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Posted October 19, 2005

Stojilkovic ’04 Clerking for Chief Justice Roberts

Roberts Retains Rehnquist Clerk Michael Passaportis ’04
Kosta

Kosta Stojilkovic joins
classmates Michael
Passaportis '04, who was
retained by Chief Justice
Roberts, and Allison Orr '04,
who is clerking for Justice
Souter, on the Supreme
Court.

Kosta Stojilkovic was in the final weeks of his clerkship at the U.S. Court of Appeals for the District of Columbia Circuit when a fateful announcement suggested he might want to stick around. On July 19 President Bush declared that the judge Stojilkovic was clerking for—John Roberts—was his nominee to the Supreme Court.

“We knew he was in the running; we didn’t know he was going to be the nominee,” said Stojilkovic. “I kind of had a feeling he might be.”

Stojilkovic and another Roberts clerk extended their clerkships to help Roberts prepare for his confirmation hearings and to provide documents to the Senate.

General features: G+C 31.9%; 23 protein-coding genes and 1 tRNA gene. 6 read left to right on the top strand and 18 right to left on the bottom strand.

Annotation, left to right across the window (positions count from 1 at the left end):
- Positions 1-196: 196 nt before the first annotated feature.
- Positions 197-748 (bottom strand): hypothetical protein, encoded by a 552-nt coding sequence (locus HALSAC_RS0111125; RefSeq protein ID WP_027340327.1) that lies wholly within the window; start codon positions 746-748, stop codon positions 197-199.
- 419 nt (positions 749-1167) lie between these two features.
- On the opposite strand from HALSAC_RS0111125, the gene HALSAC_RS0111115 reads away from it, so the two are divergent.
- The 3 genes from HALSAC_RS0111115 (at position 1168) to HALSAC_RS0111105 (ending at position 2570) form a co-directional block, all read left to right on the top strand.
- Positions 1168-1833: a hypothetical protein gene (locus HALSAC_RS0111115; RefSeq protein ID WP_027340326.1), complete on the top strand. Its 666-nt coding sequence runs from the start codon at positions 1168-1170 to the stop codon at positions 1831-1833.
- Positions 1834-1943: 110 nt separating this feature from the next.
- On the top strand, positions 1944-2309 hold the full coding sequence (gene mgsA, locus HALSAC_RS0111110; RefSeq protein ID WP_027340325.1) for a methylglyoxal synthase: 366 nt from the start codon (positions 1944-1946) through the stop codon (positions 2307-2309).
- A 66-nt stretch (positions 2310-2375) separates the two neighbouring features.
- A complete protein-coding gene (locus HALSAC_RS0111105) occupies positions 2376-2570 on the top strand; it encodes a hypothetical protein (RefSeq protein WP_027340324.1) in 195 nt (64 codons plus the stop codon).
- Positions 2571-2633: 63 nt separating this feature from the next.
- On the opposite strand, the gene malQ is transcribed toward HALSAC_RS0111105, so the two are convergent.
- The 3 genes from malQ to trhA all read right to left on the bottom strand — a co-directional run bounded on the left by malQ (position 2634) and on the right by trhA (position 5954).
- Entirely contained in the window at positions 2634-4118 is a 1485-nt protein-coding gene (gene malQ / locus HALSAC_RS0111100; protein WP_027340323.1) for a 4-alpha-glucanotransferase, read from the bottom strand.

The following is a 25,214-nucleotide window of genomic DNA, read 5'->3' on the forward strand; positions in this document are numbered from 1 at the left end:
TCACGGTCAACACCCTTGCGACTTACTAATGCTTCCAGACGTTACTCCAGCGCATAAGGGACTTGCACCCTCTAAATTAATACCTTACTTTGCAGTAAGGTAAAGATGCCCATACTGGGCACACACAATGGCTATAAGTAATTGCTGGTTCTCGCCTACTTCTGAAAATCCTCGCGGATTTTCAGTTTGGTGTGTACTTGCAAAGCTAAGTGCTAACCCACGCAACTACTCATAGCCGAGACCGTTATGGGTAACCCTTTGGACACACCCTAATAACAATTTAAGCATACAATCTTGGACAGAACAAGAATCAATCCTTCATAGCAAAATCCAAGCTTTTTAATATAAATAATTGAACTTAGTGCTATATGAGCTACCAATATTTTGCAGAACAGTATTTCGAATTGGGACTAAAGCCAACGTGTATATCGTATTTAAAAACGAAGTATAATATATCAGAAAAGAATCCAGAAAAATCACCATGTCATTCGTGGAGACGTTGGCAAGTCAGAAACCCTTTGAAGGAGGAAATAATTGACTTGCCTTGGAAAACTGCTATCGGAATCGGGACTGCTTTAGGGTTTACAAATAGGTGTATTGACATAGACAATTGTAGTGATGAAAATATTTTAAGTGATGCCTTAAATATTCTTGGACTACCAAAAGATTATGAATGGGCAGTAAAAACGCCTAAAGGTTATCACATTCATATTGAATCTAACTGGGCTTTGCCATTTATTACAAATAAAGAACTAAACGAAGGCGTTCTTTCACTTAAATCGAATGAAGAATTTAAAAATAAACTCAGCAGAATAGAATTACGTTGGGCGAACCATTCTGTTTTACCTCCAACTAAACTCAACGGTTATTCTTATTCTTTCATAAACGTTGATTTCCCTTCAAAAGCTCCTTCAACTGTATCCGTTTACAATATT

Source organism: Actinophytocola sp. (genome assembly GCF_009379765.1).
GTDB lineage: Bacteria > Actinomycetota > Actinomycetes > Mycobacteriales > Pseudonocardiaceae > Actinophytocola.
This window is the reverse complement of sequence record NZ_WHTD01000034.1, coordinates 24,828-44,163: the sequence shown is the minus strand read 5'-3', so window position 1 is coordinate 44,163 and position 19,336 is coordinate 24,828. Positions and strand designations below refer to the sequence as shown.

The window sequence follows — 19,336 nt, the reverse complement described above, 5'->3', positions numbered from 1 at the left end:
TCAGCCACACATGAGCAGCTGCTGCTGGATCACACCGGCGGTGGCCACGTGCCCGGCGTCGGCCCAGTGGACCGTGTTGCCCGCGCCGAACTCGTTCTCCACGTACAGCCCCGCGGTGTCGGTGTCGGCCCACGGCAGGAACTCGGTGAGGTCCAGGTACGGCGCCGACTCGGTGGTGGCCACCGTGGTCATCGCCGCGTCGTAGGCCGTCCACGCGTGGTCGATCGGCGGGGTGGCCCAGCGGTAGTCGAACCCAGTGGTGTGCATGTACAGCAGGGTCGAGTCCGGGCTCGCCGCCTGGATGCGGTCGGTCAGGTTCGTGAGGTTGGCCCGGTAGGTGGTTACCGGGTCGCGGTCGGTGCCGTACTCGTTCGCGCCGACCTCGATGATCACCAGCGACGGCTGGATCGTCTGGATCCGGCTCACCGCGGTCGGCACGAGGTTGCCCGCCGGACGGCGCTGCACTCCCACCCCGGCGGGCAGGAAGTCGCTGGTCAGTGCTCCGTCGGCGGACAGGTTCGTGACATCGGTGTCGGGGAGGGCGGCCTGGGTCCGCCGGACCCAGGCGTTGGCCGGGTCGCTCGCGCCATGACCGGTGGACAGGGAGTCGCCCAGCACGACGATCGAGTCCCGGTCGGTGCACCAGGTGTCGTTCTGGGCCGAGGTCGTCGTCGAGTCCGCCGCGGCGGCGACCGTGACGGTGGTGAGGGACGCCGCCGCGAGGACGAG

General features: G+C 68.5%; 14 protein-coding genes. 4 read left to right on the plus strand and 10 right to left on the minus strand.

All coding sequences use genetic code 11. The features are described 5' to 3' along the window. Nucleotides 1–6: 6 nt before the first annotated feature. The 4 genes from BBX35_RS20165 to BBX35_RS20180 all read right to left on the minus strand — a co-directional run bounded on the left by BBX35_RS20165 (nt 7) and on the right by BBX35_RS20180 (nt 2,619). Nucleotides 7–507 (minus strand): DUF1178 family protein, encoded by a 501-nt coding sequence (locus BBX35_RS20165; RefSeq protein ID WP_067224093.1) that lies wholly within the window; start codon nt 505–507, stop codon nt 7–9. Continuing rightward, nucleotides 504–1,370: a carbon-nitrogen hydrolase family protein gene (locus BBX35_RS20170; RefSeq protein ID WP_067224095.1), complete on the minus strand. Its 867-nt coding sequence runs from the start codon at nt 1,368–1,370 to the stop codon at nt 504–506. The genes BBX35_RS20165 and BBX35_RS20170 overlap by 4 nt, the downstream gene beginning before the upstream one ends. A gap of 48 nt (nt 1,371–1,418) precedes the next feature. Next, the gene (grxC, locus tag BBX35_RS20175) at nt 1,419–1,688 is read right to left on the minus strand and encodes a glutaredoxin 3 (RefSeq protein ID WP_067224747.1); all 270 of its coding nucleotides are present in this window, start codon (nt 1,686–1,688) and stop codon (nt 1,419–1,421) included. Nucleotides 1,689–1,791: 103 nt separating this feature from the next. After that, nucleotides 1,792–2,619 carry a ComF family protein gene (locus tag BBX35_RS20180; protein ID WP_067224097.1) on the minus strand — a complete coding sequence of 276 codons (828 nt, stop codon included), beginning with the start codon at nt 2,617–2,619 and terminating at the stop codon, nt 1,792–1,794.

“I was happy to stay on just to do that,” Stojilkovic said.

Once confirmed, Roberts asked both clerks to continue their duties at the Supreme Court, where they joined the late Chief Justice William H. Rehnquist’s staff, whom Roberts retained.

“It was something I was very honored by and absolutely enthusiastic to do,” Stojilkovic said of his move to the Supreme Court.

Stojilkovic joins classmate Michael Passaportis ’04, who was originally hired by Rehnquist, in clerking for the new Chief Justice.

“It’s great to have Mike as a co-clerk. He and others at the Court have made it an easy transition for us,” Stojilkovic said.

Seeing Roberts govern the Court for the first time was a memorable experience. “He always asks good, probing questions.

“He is a fantastic boss. That’s been my experience throughout. He engages his clerks, and he’s a very approachable guy,” he said. "I've always enjoyed talking with him about cases and seeing how he goes about breaking down the issues."

Stojilkovic, who lived in the former Yugoslavia until his family moved to a Maryland suburb of Washington, D.C., served as articles editor on the Virginia Law Review and was a Hardy Cross Dillard Scholar.
• Reported by M. Wood

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